In 2014, the Congressional Research Service (a department of the Library of Congress) published a paper by an unnamed visiting scholar, Compulsory Licensing of Patented Inventions (PDF). While significant parts of the document focus on international trade with a particular emphasis on pharmaceutical patents, it provides a pretty good overview. It addresses two kinds of compulsory licensing:

  • compulsory licensing in the narrow sense of license agreements having to be concluded due to legal obligations, and

  • compulsory licensing as the net effect of an inability to obtain and enforce injunctive relief (with courts awarding an ongoing royalty).

The paper notes that "for some, the distinction between a compulsory license and an 'ongoing royalty' is one without a difference." In some cases that may be right, but when it's about component-level SEP licenses, the question is whether or not a license is exhaustive. Given the Supreme Court's generally comprehensive and expansive take on patent exhaustion, there's a strong argument that a component maker paying a court-ordered ongoing royalty (and, thanks to the denial of an injunction, being allowed to continue to implemented the patented technique) must be able to sell the effectively-licensed product, and the downstream must benefit from exhaustion. I have even raised the question on this blog whether Qualcomm's promise not to assert patents against chipset makers triggers promissory estoppel and whether such promissory estoppel should also have an exhaustive effect. Arguably, those theories would be reconcilable with the Lexmark approach and the fact that courts believe a covenant not to sue is a license by any other name for the purposes of an exhaustion analysis.

Courts around the globe have struggled with SEP injunctions for a long time. If any jurisdiction had allowed any SEP holder to preclude anyone else from implementing a standard by insisting on the exclusionary rights that normally go with a patent, there would have been chaos:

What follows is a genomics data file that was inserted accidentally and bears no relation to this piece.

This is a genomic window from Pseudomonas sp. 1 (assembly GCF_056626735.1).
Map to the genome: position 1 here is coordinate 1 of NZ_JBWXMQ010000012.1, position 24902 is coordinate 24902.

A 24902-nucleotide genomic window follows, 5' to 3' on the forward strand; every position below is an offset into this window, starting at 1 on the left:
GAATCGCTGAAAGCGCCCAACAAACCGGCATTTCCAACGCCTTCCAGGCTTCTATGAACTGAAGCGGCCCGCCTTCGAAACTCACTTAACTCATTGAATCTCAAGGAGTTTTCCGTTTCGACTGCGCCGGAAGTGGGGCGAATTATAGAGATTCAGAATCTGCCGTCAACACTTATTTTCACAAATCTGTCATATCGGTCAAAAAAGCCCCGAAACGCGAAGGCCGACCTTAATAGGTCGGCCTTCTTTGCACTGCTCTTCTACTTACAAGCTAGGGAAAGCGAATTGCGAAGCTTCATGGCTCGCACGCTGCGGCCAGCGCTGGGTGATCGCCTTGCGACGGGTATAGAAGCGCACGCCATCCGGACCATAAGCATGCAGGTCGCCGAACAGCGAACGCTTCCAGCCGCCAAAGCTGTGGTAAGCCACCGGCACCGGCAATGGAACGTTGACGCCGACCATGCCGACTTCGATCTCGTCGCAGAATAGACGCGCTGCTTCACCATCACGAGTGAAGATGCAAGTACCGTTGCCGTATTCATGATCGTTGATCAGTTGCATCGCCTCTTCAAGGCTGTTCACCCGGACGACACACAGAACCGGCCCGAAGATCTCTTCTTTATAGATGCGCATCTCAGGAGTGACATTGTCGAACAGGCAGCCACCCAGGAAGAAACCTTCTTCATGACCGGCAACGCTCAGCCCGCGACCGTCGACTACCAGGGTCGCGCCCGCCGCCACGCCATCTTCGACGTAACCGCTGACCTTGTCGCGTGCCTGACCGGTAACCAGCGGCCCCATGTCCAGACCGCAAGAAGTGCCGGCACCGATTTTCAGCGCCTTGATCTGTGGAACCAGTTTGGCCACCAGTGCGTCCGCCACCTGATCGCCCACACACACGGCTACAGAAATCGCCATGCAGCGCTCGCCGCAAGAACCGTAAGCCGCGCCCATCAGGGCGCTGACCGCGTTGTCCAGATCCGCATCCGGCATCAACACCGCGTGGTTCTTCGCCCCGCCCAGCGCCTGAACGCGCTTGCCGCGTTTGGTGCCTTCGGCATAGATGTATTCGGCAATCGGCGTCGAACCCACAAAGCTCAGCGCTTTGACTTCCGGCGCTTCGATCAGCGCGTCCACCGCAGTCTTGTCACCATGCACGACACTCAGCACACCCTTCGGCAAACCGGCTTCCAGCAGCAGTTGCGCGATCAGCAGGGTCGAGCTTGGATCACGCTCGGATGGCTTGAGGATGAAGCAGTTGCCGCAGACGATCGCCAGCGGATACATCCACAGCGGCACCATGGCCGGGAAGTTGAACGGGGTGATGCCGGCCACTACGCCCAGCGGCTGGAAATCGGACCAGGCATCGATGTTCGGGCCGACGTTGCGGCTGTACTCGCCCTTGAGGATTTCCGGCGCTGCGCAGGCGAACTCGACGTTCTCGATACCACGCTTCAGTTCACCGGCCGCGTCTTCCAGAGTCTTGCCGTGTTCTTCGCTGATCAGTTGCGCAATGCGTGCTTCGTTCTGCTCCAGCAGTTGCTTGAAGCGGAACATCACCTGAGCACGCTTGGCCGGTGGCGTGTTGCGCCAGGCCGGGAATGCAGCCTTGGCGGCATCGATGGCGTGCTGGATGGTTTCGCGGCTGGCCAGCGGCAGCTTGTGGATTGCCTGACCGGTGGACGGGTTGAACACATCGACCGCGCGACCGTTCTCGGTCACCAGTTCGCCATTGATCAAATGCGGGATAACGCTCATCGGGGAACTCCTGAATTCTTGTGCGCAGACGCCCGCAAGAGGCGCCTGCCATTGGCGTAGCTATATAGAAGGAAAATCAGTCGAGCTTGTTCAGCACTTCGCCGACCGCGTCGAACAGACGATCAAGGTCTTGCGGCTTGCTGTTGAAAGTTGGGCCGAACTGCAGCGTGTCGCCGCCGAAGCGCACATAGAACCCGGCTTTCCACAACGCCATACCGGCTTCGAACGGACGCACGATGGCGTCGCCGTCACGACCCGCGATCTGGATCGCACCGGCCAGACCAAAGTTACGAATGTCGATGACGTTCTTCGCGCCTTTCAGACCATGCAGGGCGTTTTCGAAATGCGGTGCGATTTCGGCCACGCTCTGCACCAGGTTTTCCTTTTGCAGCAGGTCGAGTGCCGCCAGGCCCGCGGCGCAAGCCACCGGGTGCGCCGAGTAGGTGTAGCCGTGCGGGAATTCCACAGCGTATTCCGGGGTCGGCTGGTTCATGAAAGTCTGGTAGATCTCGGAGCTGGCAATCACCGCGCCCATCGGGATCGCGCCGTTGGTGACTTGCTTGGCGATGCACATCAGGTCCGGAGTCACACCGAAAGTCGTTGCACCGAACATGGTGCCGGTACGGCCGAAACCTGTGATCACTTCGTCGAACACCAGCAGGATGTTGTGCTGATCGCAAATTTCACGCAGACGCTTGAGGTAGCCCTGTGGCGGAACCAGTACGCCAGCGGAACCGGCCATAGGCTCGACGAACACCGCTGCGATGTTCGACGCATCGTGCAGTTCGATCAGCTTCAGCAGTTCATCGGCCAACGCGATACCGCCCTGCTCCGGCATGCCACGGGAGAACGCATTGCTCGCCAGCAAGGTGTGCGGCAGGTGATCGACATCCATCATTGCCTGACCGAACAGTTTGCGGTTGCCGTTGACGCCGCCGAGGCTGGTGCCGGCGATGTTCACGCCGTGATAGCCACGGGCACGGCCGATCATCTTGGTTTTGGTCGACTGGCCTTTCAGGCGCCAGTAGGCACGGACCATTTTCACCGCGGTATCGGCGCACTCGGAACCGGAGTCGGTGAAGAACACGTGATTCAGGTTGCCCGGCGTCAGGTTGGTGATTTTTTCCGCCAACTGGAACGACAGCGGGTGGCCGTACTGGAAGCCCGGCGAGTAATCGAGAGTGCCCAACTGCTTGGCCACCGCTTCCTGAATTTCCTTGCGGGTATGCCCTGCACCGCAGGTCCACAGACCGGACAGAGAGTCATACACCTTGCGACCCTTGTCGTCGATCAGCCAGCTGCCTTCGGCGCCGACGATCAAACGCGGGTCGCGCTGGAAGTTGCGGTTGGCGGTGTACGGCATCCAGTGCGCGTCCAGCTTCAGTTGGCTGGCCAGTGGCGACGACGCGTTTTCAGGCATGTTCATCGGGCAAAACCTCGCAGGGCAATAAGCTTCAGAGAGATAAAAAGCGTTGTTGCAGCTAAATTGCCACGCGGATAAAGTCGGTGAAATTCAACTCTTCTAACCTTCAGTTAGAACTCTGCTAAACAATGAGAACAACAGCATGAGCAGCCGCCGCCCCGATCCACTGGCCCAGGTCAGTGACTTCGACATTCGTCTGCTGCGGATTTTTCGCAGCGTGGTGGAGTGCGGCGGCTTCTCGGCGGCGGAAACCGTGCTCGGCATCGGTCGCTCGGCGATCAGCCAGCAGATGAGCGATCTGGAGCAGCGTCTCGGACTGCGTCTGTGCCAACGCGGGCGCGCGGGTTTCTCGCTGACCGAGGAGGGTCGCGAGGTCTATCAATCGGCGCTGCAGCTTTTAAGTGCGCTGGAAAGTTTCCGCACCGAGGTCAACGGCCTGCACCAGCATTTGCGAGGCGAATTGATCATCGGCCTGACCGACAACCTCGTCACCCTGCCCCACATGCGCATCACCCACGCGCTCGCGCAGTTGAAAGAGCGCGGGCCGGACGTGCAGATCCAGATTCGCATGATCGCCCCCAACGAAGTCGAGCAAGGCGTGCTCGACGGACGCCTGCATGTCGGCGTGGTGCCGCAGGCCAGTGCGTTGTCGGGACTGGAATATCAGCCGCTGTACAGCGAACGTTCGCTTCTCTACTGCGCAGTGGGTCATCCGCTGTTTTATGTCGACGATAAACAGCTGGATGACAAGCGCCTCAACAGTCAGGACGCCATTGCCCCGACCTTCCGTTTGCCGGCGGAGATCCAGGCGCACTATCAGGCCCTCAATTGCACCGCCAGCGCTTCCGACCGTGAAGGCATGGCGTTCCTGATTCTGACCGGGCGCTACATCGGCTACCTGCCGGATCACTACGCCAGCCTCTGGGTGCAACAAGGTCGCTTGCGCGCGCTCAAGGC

• Some patent holders, especially trolls (since no one can countersue them for infringement), would have extracted way supra-FRAND royalties, and as a result of royalty stacking, it would have become economically impossible to implement any standards affected by such behavior.

  • Some other patent holders would have leveraged their SEPs to shut out any new entrants.

The standardization system would have broken down. The economy at large would have suffered massive damage.

But there's a conundrum: patents are exclusionary rights. They are, by definition, monopolies. However, the specific problem with SEPs is that if you had, say, 500 truly essential patents reading on a standard, and if those 500 were held by, say, 50 different patent holders, then any single one (!) of those 50 patent holders could preclude anyone else from practicing the standard, be it for the purpose of exortion or that of monopolization.

U.S. and EU (especially, but not only, German) law went in completely different directions as courts recognized the problem and were looking for a solution:

  • U.S. courts typically threw out or didn't even reach antitrust claims, but they held SEP holders to their FRAND licensing pledges on the basis of contract law.

  • EU, particularly German, courts didn't have that option, however, for lack of third-party beneficiary rights. The contributors to a standard-setting process make their FRAND promises to standard-setting organizations (SSOs). But implementers of a given standard are third parties, and EU (particularly German) law doesn't recognize the right of a third-party beneficiary to enforce an agreement between others. In order to poke a hole into the exclusionary rights of patent holders (in that regard, Germany is even out of compliance with EU law), they resorted to an old Roman-law doctrine ("dolo agit qui petit quod statim redditurus est") that means you're not allowed to claim what you'd have to return immediately for some other legal reason. And that other legal reason (for which one is not allowed to seek injunctions over SEPs) would be an antitrust violation.

    The original German Orange-Book-Standard doctrine was based on a case where there wasn't even a FRAND pledge. It was a de facto standard. Later, the Court of Justice of the EU brought a bit more balance into that analysis with its Huawei v. ZTE decision, which is also based on antitrust law (based on "settled case-law that the exercise of an exclusive right linked to an intellectual-property right by the proprietor may, in exceptional circumstances, involve abusive conduct for the purposes of Article 102 TFEU," which is the unilateral-conduct paragraph of EU law).

I was never completely satisfied with either jurisdiction's problem-solving approach--and I don't just mean the details of how to implement it, but structural limitations:

  • Why not have the best of both worlds?

    • U.S. courts can solve the SEP injunction problem on the basis of contract law whenever there is a FRAND commitment, but what if there isn't because one or more companies created a standard without making a FRAND pledge? Then you need to resort to antitrust law. Even when you don't need it, why not let it serve as another deterrent to prevent SEP abuse?